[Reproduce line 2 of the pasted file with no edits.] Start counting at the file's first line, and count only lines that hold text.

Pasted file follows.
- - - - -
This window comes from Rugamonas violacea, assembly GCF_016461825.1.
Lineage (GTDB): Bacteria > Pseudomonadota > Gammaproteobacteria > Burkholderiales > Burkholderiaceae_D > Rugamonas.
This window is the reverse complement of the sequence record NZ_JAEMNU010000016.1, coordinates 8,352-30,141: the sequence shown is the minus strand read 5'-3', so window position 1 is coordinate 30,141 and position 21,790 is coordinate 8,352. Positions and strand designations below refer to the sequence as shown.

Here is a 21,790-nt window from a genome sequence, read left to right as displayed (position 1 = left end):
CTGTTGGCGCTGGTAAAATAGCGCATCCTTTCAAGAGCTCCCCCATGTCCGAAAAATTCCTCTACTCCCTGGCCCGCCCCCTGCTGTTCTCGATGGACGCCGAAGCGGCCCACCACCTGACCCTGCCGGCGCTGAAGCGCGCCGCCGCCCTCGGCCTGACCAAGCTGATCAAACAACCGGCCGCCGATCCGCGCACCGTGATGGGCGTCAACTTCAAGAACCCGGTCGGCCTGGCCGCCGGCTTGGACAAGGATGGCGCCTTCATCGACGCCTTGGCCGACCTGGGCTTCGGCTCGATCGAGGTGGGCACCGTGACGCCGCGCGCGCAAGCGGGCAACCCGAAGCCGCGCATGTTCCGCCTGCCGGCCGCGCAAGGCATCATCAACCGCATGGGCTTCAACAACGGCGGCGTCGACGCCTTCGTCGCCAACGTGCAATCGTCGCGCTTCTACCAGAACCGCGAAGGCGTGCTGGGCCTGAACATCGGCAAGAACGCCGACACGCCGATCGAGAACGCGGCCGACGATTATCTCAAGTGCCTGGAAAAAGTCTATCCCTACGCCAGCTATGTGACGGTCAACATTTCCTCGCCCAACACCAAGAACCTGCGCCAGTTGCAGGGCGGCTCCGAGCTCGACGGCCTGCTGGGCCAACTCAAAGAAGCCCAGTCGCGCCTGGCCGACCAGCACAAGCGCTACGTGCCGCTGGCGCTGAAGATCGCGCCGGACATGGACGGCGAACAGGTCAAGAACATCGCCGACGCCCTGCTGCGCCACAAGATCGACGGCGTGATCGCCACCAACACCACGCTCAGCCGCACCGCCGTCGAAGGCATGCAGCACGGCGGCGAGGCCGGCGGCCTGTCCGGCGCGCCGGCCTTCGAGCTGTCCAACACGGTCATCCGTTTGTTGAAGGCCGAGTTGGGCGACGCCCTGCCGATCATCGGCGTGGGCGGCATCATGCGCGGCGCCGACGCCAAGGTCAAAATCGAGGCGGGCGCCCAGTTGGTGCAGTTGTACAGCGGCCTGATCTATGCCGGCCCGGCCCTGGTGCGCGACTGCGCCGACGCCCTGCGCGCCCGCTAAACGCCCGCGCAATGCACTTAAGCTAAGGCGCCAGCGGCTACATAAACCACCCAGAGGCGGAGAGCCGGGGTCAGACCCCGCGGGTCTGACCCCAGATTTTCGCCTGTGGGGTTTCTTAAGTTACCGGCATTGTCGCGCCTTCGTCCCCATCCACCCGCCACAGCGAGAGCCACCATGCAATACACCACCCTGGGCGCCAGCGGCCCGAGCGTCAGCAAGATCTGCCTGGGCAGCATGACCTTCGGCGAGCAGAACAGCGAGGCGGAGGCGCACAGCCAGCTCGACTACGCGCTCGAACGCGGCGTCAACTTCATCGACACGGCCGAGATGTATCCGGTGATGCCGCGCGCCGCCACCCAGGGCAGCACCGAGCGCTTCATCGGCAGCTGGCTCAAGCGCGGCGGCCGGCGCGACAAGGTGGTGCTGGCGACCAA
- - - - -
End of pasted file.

Lineage (GTDB): Bacteria > Pseudomonadota > Gammaproteobacteria > Burkholderiales > Burkholderiaceae_D > Rugamonas.